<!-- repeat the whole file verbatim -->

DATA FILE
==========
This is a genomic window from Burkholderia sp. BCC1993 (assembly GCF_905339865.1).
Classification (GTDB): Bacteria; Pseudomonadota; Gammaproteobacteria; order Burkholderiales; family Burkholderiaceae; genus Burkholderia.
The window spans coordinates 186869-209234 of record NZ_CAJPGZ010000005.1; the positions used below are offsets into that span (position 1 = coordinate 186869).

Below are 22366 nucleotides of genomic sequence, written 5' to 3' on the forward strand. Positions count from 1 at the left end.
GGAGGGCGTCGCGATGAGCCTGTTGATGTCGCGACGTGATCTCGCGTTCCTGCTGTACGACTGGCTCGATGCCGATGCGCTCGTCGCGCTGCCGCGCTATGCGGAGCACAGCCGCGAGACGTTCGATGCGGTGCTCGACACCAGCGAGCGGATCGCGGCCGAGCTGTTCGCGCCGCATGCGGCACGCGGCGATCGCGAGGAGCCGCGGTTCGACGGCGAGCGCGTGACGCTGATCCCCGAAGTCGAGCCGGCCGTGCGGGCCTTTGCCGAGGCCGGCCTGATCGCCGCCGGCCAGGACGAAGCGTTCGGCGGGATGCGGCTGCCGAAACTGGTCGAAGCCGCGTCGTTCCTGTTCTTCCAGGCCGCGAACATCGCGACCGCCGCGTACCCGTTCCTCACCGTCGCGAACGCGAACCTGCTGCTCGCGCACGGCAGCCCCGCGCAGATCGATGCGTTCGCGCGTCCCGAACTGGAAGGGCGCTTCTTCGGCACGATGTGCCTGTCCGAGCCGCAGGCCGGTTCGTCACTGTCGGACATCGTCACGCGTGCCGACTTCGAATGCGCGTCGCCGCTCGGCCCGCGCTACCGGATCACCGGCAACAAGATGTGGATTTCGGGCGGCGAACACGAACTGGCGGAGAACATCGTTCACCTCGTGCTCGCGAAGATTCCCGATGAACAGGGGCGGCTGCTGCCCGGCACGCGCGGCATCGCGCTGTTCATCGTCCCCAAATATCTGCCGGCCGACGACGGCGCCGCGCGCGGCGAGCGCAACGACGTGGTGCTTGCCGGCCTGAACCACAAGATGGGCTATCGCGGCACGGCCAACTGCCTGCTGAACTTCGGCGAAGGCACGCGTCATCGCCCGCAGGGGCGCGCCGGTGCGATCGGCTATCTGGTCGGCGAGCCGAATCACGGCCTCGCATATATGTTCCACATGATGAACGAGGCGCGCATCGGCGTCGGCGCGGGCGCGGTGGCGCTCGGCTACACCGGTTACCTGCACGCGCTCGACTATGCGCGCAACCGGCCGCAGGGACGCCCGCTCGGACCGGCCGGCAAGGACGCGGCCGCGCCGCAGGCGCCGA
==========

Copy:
This is a genomic window from Burkholderia sp. BCC1993 (assembly GCF_905339865.1).
Classification (GTDB): Bacteria; Pseudomonadota; Gammaproteobacteria; order Burkholderiales; family Burkholderiaceae; genus Burkholderia.
The window spans coordinates 186869-209234 of record NZ_CAJPGZ010000005.1; the positions used below are offsets into that span (position 1 = coordinate 186869).

Below are 22366 nucleotides of genomic sequence, written 5' to 3' on the forward strand. Positions count from 1 at the left end.
GGAGGGCGTCGCGATGAGCCTGTTGATGTCGCGACGTGATCTCGCGTTCCTGCTGTACGACTGGCTCGATGCCGATGCGCTCGTCGCGCTGCCGCGCTATGCGGAGCACAGCCGCGAGACGTTCGATGCGGTGCTCGACACCAGCGAGCGGATCGCGGCCGAGCTGTTCGCGCCGCATGCGGCACGCGGCGATCGCGAGGAGCCGCGGTTCGACGGCGAGCGCGTGACGCTGATCCCCGAAGTCGAGCCGGCCGTGCGGGCCTTTGCCGAGGCCGGCCTGATCGCCGCCGGCCAGGACGAAGCGTTCGGCGGGATGCGGCTGCCGAAACTGGTCGAAGCCGCGTCGTTCCTGTTCTTCCAGGCCGCGAACATCGCGACCGCCGCGTACCCGTTCCTCACCGTCGCGAACGCGAACCTGCTGCTCGCGCACGGCAGCCCCGCGCAGATCGATGCGTTCGCGCGTCCCGAACTGGAAGGGCGCTTCTTCGGCACGATGTGCCTGTCCGAGCCGCAGGCCGGTTCGTCACTGTCGGACATCGTCACGCGTGCCGACTTCGAATGCGCGTCGCCGCTCGGCCCGCGCTACCGGATCACCGGCAACAAGATGTGGATTTCGGGCGGCGAACACGAACTGGCGGAGAACATCGTTCACCTCGTGCTCGCGAAGATTCCCGATGAACAGGGGCGGCTGCTGCCCGGCACGCGCGGCATCGCGCTGTTCATCGTCCCCAAATATCTGCCGGCCGACGACGGCGCCGCGCGCGGCGAGCGCAACGACGTGGTGCTTGCCGGCCTGAACCACAAGATGGGCTATCGCGGCACGGCCAACTGCCTGCTGAACTTCGGCGAAGGCACGCGTCATCGCCCGCAGGGGCGCGCCGGTGCGATCGGCTATCTGGTCGGCGAGCCGAATCACGGCCTCGCATATATGTTCCACATGATGAACGAGGCGCGCATCGGCGTCGGCGCGGGCGCGGTGGCGCTCGGCTACACCGGTTACCTGCACGCGCTCGACTATGCGCGCAACCGGCCGCAGGGACGCCCGCTCGGACCGGCCGGCAAGGACGCGGCCGCGCCGCAGGCGCCGA